Wednesday, May 25, 2011

Royals Hero - Paul Splittorff - 1946-2011

1971 Topps Rookie Card, 1974 Topps, and 1976 Topps

Today, one of my favorite Royals, Paul Splittorff, passed away at the age of 64 from complications with oral cancer and melanoma.  Splitt, as he was known by Royal faithful, worked on the Royals television network up until a couple weeks ago.  Although he had been hampered by vocal issues over the last few years, he was a joy to listen to whether he was doing color on tv or co-hosting the post-game show.

Splittorff was drafted by the Royals in the 25th round of the 1968 draft.  He would spend less then two seasons in the Royals minor leagues before being called up during the 1969 season.  In his "rookie" season of 1970, Splitt would go 8-12 with a 3.83 E.R.A.  He would go on to become the main lefty in the Royals rotation for over 10 seasons.  During the 1973 season, he would become the first Royals to win 20 games with a 20-11 record and a 3.98 E.R.A.  From 1972-1980, he would average 15 wins and 220 innings pitched.  Over the course of 15 seasons, Splittorff would go 166-143 with 1057 strikeouts.  He stills holds Royals records for wins, starts, and innings pitched, and was inducted into the Royals Hall of Fame in 1987.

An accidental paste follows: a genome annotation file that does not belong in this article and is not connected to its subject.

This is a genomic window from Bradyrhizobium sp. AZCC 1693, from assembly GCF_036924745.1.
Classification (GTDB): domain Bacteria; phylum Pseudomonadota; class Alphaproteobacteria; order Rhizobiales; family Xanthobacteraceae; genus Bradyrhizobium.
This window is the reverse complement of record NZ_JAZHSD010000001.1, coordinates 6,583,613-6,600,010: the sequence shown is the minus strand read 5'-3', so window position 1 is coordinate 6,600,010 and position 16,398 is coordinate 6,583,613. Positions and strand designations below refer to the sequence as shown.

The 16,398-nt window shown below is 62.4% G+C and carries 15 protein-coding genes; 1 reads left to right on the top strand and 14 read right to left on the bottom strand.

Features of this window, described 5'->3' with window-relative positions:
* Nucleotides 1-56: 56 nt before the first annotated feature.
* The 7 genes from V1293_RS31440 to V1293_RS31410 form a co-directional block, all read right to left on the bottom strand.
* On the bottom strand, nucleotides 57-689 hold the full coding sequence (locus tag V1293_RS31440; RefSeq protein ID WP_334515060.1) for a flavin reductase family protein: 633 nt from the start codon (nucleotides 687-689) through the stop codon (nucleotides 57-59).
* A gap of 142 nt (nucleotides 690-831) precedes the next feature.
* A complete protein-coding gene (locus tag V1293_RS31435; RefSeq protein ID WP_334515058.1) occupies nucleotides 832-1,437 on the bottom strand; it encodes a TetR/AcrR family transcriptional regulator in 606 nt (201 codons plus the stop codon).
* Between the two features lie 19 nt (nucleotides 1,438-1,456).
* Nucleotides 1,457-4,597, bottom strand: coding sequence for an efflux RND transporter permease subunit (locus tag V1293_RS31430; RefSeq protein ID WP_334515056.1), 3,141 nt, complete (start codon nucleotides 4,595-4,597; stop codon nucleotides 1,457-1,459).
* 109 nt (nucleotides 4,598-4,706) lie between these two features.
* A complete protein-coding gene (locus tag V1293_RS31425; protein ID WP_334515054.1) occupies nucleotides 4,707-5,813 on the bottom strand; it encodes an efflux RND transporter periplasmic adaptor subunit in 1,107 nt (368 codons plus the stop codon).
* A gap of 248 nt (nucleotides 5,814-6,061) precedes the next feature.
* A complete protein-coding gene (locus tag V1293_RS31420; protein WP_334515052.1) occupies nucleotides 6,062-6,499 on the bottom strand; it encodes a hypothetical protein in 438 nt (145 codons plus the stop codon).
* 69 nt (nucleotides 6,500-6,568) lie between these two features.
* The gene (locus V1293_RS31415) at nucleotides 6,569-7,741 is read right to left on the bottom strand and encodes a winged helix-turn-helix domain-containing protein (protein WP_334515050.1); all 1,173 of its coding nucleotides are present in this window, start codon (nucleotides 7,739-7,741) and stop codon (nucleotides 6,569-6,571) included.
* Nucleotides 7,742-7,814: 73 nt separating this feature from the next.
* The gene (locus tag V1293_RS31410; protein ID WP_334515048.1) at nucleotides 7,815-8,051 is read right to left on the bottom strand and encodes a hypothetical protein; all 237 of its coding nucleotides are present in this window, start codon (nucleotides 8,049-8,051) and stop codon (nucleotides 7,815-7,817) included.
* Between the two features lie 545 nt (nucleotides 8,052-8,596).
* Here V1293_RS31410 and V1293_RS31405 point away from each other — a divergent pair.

"He wasn't blessed with a 100-mph fastball, he wasn't blessed with a Bert Blyleven curve, he wasn't blessed with a tremendous changeup, but he was blessed a good brain. He knew how to pitch," said teammate and Royal Hall of Famer George Brett. "He was blessed with a big heart and put it all on the line. He was always prepared; he was always in good shape."

Another Royal Hall of Famer and broadcast partner remebered his this way.  "Paul [was] probably one of the more underrated guys on our team," White said. "He not only played for 15 years but he won some huge games for us. I have memories of him beating the Yankees in Game 3 of the 1980 playoffs to get us to our first World Series."

Throughout my 38 years Splittorff was with the Royals in some capacity each year.  Upon retirement in 1984 he moved straight into broadcasting working Royals games along with Big 8 and Big 12 basketball.  Whether it was mowing down the Yankees in the late 70s or telling us about the game from the booth, Splitt was a thrill to watch and listen to.  Today, baseball lost a great man.  Kansas City and Royals fans lost a great ambasssador.  Splitt, you will be missed.